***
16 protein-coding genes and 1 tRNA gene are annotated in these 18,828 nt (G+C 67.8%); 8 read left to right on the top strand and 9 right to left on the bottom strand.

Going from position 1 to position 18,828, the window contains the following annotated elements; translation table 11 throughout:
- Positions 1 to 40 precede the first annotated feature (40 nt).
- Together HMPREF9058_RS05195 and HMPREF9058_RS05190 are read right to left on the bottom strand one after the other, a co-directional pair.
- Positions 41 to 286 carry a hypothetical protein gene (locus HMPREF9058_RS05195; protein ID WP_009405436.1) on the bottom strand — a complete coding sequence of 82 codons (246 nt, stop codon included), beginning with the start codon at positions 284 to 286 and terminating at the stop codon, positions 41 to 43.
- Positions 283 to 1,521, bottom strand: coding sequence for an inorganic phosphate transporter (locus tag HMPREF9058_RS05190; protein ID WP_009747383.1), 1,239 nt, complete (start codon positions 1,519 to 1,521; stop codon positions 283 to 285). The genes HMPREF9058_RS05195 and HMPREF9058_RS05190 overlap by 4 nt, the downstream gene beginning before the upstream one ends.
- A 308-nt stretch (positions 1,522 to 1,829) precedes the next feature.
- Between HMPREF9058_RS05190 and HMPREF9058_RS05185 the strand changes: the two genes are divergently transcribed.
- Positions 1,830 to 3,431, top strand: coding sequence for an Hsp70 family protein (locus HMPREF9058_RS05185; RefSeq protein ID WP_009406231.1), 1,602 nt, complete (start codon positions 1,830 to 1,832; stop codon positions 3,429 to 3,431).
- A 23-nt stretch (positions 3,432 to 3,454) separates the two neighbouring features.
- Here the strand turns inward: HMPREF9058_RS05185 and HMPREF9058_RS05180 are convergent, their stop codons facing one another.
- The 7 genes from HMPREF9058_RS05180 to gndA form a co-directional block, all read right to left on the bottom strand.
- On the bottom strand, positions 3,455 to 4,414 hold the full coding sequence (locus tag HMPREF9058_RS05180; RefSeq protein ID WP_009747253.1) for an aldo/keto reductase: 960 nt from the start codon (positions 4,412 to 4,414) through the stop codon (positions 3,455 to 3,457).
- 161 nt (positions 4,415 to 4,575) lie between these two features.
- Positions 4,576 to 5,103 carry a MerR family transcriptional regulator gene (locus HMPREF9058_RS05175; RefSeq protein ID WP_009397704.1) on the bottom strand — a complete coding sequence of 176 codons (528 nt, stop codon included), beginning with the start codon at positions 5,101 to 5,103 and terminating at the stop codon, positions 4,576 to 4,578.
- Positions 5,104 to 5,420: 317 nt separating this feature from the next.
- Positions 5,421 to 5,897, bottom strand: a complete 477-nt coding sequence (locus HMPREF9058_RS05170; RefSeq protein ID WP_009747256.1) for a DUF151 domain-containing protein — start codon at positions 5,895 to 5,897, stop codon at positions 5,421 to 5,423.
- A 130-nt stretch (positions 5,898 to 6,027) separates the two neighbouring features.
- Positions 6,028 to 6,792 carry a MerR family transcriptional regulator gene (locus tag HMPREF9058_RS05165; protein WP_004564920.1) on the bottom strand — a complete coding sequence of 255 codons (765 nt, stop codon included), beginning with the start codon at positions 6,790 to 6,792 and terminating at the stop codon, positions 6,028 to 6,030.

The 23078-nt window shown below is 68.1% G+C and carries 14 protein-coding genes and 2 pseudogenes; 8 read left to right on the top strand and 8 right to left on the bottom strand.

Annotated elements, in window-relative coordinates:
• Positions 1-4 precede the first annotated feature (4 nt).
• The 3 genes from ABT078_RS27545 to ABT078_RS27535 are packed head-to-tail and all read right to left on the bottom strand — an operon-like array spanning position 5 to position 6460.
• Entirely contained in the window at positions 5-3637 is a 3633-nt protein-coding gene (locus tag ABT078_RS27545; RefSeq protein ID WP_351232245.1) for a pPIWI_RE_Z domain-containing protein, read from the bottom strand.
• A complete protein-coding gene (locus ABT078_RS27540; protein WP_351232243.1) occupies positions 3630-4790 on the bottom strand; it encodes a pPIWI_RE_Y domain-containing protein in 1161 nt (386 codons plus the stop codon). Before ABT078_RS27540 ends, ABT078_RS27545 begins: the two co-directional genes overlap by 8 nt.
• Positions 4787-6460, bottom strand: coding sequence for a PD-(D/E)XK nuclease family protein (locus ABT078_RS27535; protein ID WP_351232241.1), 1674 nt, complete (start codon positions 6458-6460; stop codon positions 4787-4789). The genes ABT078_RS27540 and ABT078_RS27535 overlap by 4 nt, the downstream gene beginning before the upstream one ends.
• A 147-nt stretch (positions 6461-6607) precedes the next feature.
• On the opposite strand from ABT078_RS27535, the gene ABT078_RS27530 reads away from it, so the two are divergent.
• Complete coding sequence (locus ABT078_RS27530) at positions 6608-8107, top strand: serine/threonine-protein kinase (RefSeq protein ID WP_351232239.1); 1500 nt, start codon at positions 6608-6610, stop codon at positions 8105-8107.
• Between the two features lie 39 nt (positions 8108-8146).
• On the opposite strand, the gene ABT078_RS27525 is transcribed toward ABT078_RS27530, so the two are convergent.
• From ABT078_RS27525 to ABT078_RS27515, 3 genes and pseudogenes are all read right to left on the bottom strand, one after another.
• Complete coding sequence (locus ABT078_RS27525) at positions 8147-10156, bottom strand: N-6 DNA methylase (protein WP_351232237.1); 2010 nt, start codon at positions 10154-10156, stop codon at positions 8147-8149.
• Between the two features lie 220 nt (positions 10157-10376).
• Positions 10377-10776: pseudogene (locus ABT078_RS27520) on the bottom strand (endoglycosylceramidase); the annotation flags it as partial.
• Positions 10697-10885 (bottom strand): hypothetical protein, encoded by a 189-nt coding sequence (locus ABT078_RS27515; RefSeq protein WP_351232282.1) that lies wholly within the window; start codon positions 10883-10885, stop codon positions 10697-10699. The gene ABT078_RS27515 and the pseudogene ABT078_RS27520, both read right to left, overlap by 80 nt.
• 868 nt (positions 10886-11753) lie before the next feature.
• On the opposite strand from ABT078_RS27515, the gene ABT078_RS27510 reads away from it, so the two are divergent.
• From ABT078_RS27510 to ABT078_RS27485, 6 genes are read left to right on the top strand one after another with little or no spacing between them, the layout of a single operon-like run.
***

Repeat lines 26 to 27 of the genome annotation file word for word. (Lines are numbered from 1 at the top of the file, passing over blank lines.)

• Positions 4787-6460, bottom strand: coding sequence for a PD-(D/E)XK nuclease family protein (locus ABT078_RS27535; protein ID WP_351232241.1), 1674 nt, complete (start codon positions 6458-6460; stop codon positions 4787-4789). The genes ABT078_RS27540 and ABT078_RS27535 overlap by 4 nt, the downstream gene beginning before the upstream one ends.
• A 147-nt stretch (positions 6461-6607) precedes the next feature.